Brandeis University, most recently known for withdrawing an invitation to human rights activist Ayaan Hirsi Ali to speak at graduation, is back in the news and not for anything of which it should be proud. The private university with Jewish roots has been hosting an anti-Semitic, anti-American faculty listserv. Thanks to the intrepid work of Brandeis student Daniel Mael some of that correspondence has been made public and more is underway.
If the Brandeis faculty haters had spewed their invective about any groups other than Jews, they would be facing disciplinary proceedings. But when it comes to hating Jews and invoking cynical Holocaust terminology, even a private university cannot restrain itself from shielding its faculty.
The faculty listserv and its 90-some members reveal far more than the hatred of a few bigots on the periphery of academia. In many ways, they are academia.
Emails from Donald Hindley to a Brandeis faculty listserv. Click to enlarge.
How we got to this point in higher education is a long and complicated story for another time. Suffice it for me to render the short version: the agitators, who slammed into the deans’ offices in the 1960s and ’70s seeking to politicize the universities, now are the deans, the provosts and the presidents. If not incarnated in the same person, in the same politically correct leftist mentality.
My academic elders told me that the politicization of the academy would create political interest groups masquerading as academic departments. I thought these old salts were resisting the virtuous tide of social change. I too wanted to use the university to end the Vietnam War, help the civil rights struggle, and let the oppressed teach their own history in little incestuous fiefdoms removed from real accountability to the standards of any discipline.
My generation should have listened because when a university becomes an interest group for social change, it does not just lose its objectivity; it loses its essence, its very soul. It recruits faculty of a lesser god. Even worse, it becomes a therapeutic society for professors to act out their psychological issues in the classroom before a captive audience and, as Brandeis shows us, on faculty listservs.
Some people need to hate. The faculty mantra of the social sciences and humanities has become the worn cliché of racism, sexism, homophobia, and exploitation. It doesn’t just tell you what is wrong with society, it also tells you who to hate.
So why the Jews? After all, the Jews have been in the forefront of every progressive political movement both as individuals and as a community. The Jews are vulnerable; they are an increasingly small percentage of the population, their defense groups shy away from public confrontation, and they are far more likely to take you to court than take you into some dark alley for a rendezvous with street-corner justice.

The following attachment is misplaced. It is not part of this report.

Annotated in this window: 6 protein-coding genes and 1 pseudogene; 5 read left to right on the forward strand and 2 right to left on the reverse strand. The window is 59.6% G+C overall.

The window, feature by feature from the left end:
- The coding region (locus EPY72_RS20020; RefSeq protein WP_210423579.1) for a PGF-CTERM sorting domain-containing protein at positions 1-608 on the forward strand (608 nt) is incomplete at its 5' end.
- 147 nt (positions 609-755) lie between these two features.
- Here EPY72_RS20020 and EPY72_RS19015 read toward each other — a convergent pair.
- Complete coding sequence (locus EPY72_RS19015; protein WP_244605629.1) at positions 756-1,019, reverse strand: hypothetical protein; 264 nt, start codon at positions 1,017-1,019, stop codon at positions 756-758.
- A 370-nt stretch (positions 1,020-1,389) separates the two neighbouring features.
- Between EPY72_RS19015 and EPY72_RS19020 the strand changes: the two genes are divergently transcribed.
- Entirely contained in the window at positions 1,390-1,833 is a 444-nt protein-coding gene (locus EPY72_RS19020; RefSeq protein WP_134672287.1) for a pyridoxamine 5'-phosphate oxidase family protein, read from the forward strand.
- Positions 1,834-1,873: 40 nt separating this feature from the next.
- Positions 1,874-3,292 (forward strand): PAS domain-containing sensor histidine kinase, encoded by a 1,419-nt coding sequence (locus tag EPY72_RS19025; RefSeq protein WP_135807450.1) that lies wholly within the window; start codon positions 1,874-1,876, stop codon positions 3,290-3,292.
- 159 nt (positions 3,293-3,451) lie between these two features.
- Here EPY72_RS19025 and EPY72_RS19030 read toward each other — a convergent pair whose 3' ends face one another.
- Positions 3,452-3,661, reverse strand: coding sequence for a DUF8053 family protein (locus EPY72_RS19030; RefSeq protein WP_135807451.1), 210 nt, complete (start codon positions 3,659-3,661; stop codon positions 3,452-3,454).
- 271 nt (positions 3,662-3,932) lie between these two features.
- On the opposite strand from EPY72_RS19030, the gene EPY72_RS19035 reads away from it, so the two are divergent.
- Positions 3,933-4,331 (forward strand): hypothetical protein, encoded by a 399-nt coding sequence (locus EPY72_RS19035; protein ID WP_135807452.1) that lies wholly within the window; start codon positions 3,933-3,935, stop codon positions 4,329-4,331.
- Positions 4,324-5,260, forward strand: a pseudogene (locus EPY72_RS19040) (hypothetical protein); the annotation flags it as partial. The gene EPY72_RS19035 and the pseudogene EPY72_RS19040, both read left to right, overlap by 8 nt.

Anti-Semitism is an integral part of leftwing ideology. Marx hated Jews. Hitler’s National Socialist Party grew out of the left. “Zionism is racism” is a refrain orchestrated by the Soviet Union to achieve political ends in the cold war. The left may claim to abhor the totalitarianism of the Soviet Union, but it never repudiated the shared heritage of Marx.
Hating Jews is safe, for now it can be disguised as hating Zionists. Brandeis Professor Donald Hindley can safely say, “Zionist olive trees grow wondrously on Palestinian corpses. In that way, we combine great trees with our own holocaustic ethnic cleansing.”
Could Hindley have said, “Alder trees grow wondrously on Mexican corpses in the Rio Grande. That way we can control the tide of illegal immigration”?
Do you really think that if he said that, Brandeis would have rushed to shield his “free speech rights?” The public relations department at Brandeis would be more concerned about La Raza teaching the school a lesson in what it means to incite an oppressed minority.
Physics Professor Bob Lange rendered one of those facile definitions of terrorism designed to exonerate terrorists. “It is not terrorism to kill representatives of a government that you are opposed to,” he writes. By this logic, Timothy McVeigh, who blew up the Oklahoma federal building, is not a terrorist.
Shifting his definition back to the Middle East, Mr. Lange exonerates the terrorists who attacked the Americans in Benghazi and then focuses, of course, on Israel, saying, “If an Israeli soldier protecting a settlement is killed by Palestinian militants, it is not terrorism.”In Mr. Lange’s view, if you believe that your cause is just, you have moral license.
Brandeis is free to have its hate-filled listserv. But the rest of us are free to decide whether Brandeis is worthy of our support.
Abraham H. Miller is an emeritus professor of political science, University of Cincinnati. He has served on the faculty of the University of California, Davis and the University of Illinois, Urbana.